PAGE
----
This story was first published on 17 February
A CATHOLIC YOUTH group which has been travelling around the country, giving talks on chastity to students, taped teens at one school together by the wrist in front of their classmates as a way of demonstrating what happens when a person has multiple sexual partners.
A student at the Dublin school told The Journal.ie that the group, Pure in Heart Ireland, spent two hours talking about how abstinence was “god’s way and how we should seek to live by this. ”
“We were told how ‘god loves sex’,” they said. “However it was implied that is only after marriage.”
This talk was given by a man and two women, all in their twenties. The student gave details of a role play game students were asked to take part in, which he said made the majority of them feel “uncomfortable”.
“Towards the end of the talk four girls and one guy were asked to ‘volunteer’ to come up to the front,”they said. “A piece of Sellotape was put around the wrists of one of the girls and the guy.”
The girl was in a sexual relationship with the guy. But they break up. This was demonstrated by one of the speakers ripping the Sellotape off their wrists, in what must have been somewhat painful. The process was repeated with the three other girls (and the same guy, with the same piece of Sellotape). This was supposed to demonstrate the effect of having sex before marriage. The Sellotape collects hair and is no longer useful.
On the topic of pornography, the student also said one of the speakers “casually equated serial killers with the watching of” it.
Pure in Heart, which has its Irish headquarters in Dublin, in the same building as the Iona Institute, describes itself as an ‘international Catholic movement of young adults, who through prayer and friendship, strive to learn, live and share the truth, beauty and meaning of human sexuality”.
On its Facebook page, the group mentions trips to schools all around the country and posts pictures and messages promoting chastity:
(Image: Pure in Heart Ireland/Facebook)
Promoting safe sex
Speaking to TheJournal.ie, Director of youth outreach service SpunOut.ie, Ian Power, said that while groups are entitled to advocate abstinence, “it is not an effective, nor is it a comprehensive way to promote safe sex among young people”.
It’s up to each individual – the choice to have sex or not and that needs to be at the forefront of sexual education. Also, having respect for your partner, that’s the message that needs to be gotten across and it’s much more empowering than saying ‘don’t do something’.
Power said there is a vital need in this country for standardised sex educations.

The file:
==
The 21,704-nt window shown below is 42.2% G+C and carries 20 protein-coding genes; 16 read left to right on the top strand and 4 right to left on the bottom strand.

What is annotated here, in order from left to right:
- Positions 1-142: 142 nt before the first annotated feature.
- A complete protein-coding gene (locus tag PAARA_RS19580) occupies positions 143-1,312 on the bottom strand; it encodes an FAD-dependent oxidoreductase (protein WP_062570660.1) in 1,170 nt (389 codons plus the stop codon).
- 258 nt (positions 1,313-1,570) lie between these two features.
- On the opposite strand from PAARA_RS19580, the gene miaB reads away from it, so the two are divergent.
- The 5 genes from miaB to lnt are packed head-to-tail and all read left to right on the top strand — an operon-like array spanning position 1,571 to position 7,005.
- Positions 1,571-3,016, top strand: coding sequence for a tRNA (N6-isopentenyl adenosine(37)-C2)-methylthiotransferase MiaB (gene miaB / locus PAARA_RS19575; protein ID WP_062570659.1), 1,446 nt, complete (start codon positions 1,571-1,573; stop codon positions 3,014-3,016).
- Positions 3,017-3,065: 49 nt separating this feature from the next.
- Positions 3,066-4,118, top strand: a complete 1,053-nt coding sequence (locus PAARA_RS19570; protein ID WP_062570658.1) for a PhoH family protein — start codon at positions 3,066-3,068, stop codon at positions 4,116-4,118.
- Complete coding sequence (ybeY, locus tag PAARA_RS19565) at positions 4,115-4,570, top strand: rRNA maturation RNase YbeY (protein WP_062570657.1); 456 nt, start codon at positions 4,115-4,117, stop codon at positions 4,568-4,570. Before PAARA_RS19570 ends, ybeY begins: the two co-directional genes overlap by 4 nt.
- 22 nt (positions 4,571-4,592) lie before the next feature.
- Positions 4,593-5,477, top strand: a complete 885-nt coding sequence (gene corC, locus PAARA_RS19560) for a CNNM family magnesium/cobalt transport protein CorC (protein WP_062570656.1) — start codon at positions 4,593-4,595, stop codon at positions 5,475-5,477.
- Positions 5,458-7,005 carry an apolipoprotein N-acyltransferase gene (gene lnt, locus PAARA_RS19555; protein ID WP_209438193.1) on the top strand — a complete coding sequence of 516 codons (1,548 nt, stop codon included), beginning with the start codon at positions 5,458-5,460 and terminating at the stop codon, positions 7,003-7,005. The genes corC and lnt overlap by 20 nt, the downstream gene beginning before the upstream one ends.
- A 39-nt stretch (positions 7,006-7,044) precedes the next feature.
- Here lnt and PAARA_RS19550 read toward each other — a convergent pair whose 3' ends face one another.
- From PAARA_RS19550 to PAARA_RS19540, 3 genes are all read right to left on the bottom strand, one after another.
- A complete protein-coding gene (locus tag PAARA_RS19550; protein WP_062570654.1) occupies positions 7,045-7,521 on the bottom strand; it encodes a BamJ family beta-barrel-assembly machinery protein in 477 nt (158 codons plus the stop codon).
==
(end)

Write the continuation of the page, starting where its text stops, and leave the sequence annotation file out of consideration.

“No one is overseeing how often they’re doing it, what schools are delivering in full, what is in line with their ethos,” he said. “Some government oversight is needed on groups that go into schools delivering talks without parental knowledge or consent.”
Ellen O’Malley-Dunlop of the Dublin Rape Crisis Centre said her organisation’s talks in schools have an emphasis on exploring the area of consent and what it means.
“The idea is to get into schools to facilitate this conversation and rather than give a lecture we prefer to work with people in groups,” she said. “I think it’s terribly important that young people get appropriate input on what it means to have a healthy relationship.”
The student said that some classmates were open to the group’s ideas and agreed with what they were saying.
For many others, myself included, we were somewhat frustrated by the content of the presentation. If we had any questions to challenge what they were saying it was dismissed or glossed over. There was no real engagement on issues outside of their PowerPoint slide.
The Department of Education’s best practice guidelines cite research which has consistently shown that the “qualified classroom teacher is the best placed professional to work sensitively and consistently with students and that s/he can have a powerful impact on influencing students’ attitudes, values and behaviour in all aspects of health education”.
It was announced last month that reforms in the new Junior Cycle will include a course on relationships and sexuality as part of Social, Personal and Health Education (SPHE), with the aim of making sex education more consistent.
Pure in Heart Ireland did not respond to multiple requests for comment on the talks it gives in schools.
Column: Let’s talk about sex (maybe)>